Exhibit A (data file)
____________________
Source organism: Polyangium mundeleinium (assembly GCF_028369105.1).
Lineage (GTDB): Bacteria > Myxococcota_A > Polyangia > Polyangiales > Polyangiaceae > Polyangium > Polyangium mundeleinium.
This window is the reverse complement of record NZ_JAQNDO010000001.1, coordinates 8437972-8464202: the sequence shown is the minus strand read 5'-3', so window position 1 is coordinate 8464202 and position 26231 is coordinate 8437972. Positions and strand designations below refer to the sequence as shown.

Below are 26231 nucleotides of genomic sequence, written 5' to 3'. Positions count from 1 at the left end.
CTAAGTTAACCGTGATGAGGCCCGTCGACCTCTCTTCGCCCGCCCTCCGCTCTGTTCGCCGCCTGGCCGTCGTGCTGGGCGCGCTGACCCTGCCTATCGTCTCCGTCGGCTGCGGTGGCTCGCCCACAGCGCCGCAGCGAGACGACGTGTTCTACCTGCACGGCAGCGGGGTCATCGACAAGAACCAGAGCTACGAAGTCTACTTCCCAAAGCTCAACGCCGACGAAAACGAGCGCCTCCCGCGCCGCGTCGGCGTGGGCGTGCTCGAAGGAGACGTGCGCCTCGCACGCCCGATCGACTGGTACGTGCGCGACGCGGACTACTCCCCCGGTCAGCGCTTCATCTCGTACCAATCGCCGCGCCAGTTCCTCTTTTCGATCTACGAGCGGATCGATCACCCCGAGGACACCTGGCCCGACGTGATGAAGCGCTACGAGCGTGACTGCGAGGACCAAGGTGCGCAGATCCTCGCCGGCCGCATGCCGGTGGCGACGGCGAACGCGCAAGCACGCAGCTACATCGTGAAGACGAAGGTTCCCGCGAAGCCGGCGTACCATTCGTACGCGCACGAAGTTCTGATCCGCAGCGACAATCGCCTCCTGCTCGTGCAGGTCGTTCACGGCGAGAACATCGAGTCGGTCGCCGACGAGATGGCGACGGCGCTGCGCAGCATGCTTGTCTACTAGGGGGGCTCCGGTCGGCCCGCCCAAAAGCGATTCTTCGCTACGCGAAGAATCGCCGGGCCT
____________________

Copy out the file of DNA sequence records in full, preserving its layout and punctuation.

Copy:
Source organism: Polyangium mundeleinium (assembly GCF_028369105.1).
Lineage (GTDB): Bacteria > Myxococcota_A > Polyangia > Polyangiales > Polyangiaceae > Polyangium > Polyangium mundeleinium.
This window is the reverse complement of record NZ_JAQNDO010000001.1, coordinates 8437972-8464202: the sequence shown is the minus strand read 5'-3', so window position 1 is coordinate 8464202 and position 26231 is coordinate 8437972. Positions and strand designations below refer to the sequence as shown.

Below are 26231 nucleotides of genomic sequence, written 5' to 3'. Positions count from 1 at the left end.
CTAAGTTAACCGTGATGAGGCCCGTCGACCTCTCTTCGCCCGCCCTCCGCTCTGTTCGCCGCCTGGCCGTCGTGCTGGGCGCGCTGACCCTGCCTATCGTCTCCGTCGGCTGCGGTGGCTCGCCCACAGCGCCGCAGCGAGACGACGTGTTCTACCTGCACGGCAGCGGGGTCATCGACAAGAACCAGAGCTACGAAGTCTACTTCCCAAAGCTCAACGCCGACGAAAACGAGCGCCTCCCGCGCCGCGTCGGCGTGGGCGTGCTCGAAGGAGACGTGCGCCTCGCACGCCCGATCGACTGGTACGTGCGCGACGCGGACTACTCCCCCGGTCAGCGCTTCATCTCGTACCAATCGCCGCGCCAGTTCCTCTTTTCGATCTACGAGCGGATCGATCACCCCGAGGACACCTGGCCCGACGTGATGAAGCGCTACGAGCGTGACTGCGAGGACCAAGGTGCGCAGATCCTCGCCGGCCGCATGCCGGTGGCGACGGCGAACGCGCAAGCACGCAGCTACATCGTGAAGACGAAGGTTCCCGCGAAGCCGGCGTACCATTCGTACGCGCACGAAGTTCTGATCCGCAGCGACAATCGCCTCCTGCTCGTGCAGGTCGTTCACGGCGAGAACATCGAGTCGGTCGCCGACGAGATGGCGACGGCGCTGCGCAGCATGCTTGTCTACTAGGGGGGCTCCGGTCGGCCCGCCCAAAAGCGATTCTTCGCTACGCGAAGAATCGCCGGGCCT